Gross Rental Income is the total amount of money you will get from renting out your property without accounting for costs or expenses. It is calculated by multiplying the monthly rent by 12 (i.e. 1 year) and then factoring in the vacancy rate.
The vacancy rate (%) is the amount of time your property is empty and not making money. Another way to think of vacancy rate is the amount of time your property is making money, which is (100% - Vacancy Rate).
The Net Rental Income is your Gross Rental Income after taking into account the operating expenses of owning a rental property. These expenses include but are not limited to:
Your rental income can also be impacted by tenant-landlord disputes, which can largely be avoided by conducting a tenant background check prior to renting out a property.
To show you the actual income that you will receive from a rental property, we have also included financing costs such as loan or mortgage payments.
We build upon the prior rental income formula to get:
The capitalization rate is an estimate of the rate of return on an investment property. Or in other words, how much a property might expect to make per year. For an in-depth explanation on cap rate visit our Cap Rate Calculator
The net operating income (NOI) is the property’s annual income minus any expenses incurred. For example, if a property valued at 1 million is expected to receive rent income of $50,000 in a year with expenses totaling at $20,000, its net income would be $30,000 ($50,000 - $30,000) and the cap rate would be calculated as
Return on Investment (ROI) is a term used in many contexts but what is boils down to is a metric that measures efficiency of the return on an investment (i.e. for our case, the income from our rental property) relative to the initial investment. In a more simple context, ROI can help us answer the question of whether an asset is a good investment or not. Below is the formula we use to calculate ROI.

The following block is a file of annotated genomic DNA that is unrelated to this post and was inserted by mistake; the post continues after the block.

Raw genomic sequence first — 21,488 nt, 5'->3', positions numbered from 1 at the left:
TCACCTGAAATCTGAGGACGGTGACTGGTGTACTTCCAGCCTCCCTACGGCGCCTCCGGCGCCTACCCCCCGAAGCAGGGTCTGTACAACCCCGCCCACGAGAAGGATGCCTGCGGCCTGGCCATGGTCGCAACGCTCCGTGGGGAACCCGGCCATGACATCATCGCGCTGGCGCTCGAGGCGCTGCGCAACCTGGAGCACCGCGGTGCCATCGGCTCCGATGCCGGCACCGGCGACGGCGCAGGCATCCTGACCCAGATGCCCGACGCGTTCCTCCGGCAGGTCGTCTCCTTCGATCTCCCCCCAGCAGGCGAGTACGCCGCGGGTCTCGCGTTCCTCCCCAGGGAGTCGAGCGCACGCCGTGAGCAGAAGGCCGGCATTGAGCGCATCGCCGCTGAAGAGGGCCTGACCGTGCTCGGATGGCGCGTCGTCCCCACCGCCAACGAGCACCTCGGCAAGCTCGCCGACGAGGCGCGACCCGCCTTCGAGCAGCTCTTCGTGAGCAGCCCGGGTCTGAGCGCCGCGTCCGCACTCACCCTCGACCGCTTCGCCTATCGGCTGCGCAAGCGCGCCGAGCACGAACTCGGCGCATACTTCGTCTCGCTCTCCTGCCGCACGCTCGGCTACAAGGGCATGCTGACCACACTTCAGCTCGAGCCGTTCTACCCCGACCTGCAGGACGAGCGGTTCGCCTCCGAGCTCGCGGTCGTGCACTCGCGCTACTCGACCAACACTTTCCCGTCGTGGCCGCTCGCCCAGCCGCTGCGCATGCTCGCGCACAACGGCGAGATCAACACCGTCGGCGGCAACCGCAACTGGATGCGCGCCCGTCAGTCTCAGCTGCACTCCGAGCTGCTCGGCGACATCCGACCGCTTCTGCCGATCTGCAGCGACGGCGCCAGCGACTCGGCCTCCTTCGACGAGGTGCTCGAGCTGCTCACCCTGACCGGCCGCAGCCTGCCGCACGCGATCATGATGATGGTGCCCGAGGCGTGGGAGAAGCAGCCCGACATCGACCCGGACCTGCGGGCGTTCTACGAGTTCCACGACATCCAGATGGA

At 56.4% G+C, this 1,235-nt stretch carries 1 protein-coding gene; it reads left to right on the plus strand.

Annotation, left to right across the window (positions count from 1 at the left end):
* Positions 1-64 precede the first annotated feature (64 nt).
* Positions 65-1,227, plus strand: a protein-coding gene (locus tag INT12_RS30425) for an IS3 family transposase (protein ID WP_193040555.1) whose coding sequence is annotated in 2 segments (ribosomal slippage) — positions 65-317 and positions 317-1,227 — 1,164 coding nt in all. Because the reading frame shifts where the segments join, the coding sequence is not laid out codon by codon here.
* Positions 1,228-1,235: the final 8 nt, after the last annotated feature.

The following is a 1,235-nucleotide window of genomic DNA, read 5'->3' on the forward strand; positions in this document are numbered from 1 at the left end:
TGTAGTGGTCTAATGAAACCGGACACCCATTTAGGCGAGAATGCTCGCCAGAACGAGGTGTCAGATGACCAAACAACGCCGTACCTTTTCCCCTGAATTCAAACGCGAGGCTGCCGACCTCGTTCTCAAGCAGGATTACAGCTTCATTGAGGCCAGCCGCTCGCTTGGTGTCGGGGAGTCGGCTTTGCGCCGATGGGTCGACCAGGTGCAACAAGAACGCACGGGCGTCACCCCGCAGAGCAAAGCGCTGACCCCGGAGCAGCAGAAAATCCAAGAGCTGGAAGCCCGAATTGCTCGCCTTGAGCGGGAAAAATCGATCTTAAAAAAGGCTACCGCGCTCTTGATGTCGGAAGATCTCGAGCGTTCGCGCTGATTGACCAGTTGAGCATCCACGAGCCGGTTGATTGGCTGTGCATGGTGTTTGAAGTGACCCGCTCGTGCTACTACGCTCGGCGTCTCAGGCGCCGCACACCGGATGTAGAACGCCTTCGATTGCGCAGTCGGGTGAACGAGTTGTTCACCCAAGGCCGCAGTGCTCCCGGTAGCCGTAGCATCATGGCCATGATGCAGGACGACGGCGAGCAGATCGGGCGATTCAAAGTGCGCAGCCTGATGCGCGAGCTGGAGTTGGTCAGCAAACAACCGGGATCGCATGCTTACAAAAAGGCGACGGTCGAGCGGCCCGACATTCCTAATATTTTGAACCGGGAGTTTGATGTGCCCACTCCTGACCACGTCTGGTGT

The best way to understand the above formula is with an example. If you purchase a property with a mortgage and down payment of $30,000, then your Cost of Investment will be $30,000 plus any closing costs. That is, you are out-of-pocket just over $30,000. Now you decide to rent this property for $2,000 a month with an occupancy rate of 100% and annual expenses of 2000$. Your net operating cost (NOI) will be $22,000. Finally, since this property was financed with a mortgage there will be a monthly mortgage fee of $1,200 ($18,000 per year). This will be subtracted from the NOI equalling $4,000. The ratio between this new value and the out-of-pocket expense of $30,000 is around %13 which is our ROI value.
Both Cap Rate and ROI are metrics of profitability in investing but if you compare the above formula with the cap rate formula, the ROI calculation takes into account financing. That is why if you are deciding to invest in property, it important to know about your financing options.